Witness ruling halts 6 million murder trial


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Nov 19, 2004

A £6m murder trial has been halted at the Old Bailey following a Law Lords ruling on witnesses giving evidence anonymously.

Judge David Paget said the trial - of two men accused of murder - had been "derailed" by the ruling.

He told the jury: "You have heard evidence from a number of witnesses that you should not have heard."

Law Lords ruled that defendants had a right to know the identity of those testifying against them.

The case, the first affected by last week's ruling, will be retried in 2009.

Four witnesses had given evidence under false names and from behind screens during the two-month trial of the two men accused of killing Charles Butler in Dagenham, east London, in 2004.

Douglas Johnson, 27, and David Austin, 41, both of south London, have denied murder.

Change the law

In their ruling, the Law Lords argued it has been a fundamental principle of English Law that the accused should be able to see his accusers and challenge them.

They said in their ruling: "No conviction should be based solely or to a decisive extent upon the statements and testimony of anonymous witnesses."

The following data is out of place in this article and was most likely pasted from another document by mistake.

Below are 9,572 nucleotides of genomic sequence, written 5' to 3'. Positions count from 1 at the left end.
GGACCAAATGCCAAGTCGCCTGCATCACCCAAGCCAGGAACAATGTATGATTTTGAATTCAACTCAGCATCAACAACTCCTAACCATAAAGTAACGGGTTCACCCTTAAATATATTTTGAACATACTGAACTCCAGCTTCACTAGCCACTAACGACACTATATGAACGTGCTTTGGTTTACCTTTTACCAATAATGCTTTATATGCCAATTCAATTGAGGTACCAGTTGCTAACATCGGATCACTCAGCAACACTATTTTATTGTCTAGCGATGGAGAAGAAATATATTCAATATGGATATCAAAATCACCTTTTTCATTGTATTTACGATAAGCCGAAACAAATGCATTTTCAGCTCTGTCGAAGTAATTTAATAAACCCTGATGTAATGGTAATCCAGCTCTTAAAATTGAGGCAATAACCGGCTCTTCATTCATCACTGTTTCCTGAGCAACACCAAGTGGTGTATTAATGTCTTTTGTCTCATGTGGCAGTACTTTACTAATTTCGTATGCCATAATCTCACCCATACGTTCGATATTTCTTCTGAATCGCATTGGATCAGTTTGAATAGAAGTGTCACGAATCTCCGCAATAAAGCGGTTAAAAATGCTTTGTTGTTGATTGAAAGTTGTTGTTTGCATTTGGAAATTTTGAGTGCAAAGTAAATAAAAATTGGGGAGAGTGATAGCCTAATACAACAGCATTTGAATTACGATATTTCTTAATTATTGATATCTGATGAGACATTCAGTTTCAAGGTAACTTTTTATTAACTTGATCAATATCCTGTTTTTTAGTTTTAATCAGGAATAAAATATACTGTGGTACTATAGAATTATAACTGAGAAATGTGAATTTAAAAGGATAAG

But Justice Secretary Jack Straw said there was a real need for some witnesses to have their identities protected.

He vowed to change the law "as quickly as possible" to allow the right to anonymity to be restored.

Following Tuesday's development, a Ministry of Justice spokeswoman said: "We are studying the judgment carefully and urgently considering its implications, including amending statutory law."

Judge Paget said it would be "frankly impossible" to ask the jury to forget what they had head from anonymous witnesses.

'Grave concern'

The BBC's Danny Shaw said there were a number of other cases in progress around the country that could be affected by the ruling, including one in Newcastle.

He added that as the ruling also affected convictions, it could prompt some defence lawyers to consider an appeal.

Several recent, high-profile trials have also used anonymous witness testimony, including those following the murders of schoolboy Michael Dosunmu and care worker Magda Pniewska.

Metropolitan Police Assistant Commissioner John Yates said the ruling was a cause for "grave concern".

The Met's specialist Trident squad has encouraged witnesses to come forward to help prosecute gun crime on the assurance that they could remain completely anonymous.